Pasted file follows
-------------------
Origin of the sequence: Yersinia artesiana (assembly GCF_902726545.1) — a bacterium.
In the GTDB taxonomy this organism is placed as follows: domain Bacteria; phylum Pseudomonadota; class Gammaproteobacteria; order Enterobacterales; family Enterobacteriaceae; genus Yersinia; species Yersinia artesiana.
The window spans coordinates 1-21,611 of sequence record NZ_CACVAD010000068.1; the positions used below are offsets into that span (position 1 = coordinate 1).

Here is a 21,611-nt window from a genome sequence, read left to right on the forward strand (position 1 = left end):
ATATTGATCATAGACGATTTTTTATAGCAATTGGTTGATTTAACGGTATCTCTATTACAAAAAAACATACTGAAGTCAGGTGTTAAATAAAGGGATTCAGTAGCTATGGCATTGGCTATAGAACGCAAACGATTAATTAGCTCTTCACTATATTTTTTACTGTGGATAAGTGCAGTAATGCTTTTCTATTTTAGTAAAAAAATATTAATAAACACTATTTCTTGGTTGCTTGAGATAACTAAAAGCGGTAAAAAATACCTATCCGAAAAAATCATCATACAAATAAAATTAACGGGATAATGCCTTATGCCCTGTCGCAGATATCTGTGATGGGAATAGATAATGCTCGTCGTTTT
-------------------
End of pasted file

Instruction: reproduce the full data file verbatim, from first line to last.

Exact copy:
Origin of the sequence: Yersinia artesiana (assembly GCF_902726545.1) — a bacterium.
In the GTDB taxonomy this organism is placed as follows: domain Bacteria; phylum Pseudomonadota; class Gammaproteobacteria; order Enterobacterales; family Enterobacteriaceae; genus Yersinia; species Yersinia artesiana.
The window spans coordinates 1-21,611 of sequence record NZ_CACVAD010000068.1; the positions used below are offsets into that span (position 1 = coordinate 1).

Here is a 21,611-nt window from a genome sequence, read left to right on the forward strand (position 1 = left end):
ATATTGATCATAGACGATTTTTTATAGCAATTGGTTGATTTAACGGTATCTCTATTACAAAAAAACATACTGAAGTCAGGTGTTAAATAAAGGGATTCAGTAGCTATGGCATTGGCTATAGAACGCAAACGATTAATTAGCTCTTCACTATATTTTTTACTGTGGATAAGTGCAGTAATGCTTTTCTATTTTAGTAAAAAAATATTAATAAACACTATTTCTTGGTTGCTTGAGATAACTAAAAGCGGTAAAAAATACCTATCCGAAAAAATCATCATACAAATAAAATTAACGGGATAATGCCTTATGCCCTGTCGCAGATATCTGTGATGGGAATAGATAATGCTCGTCGTTTT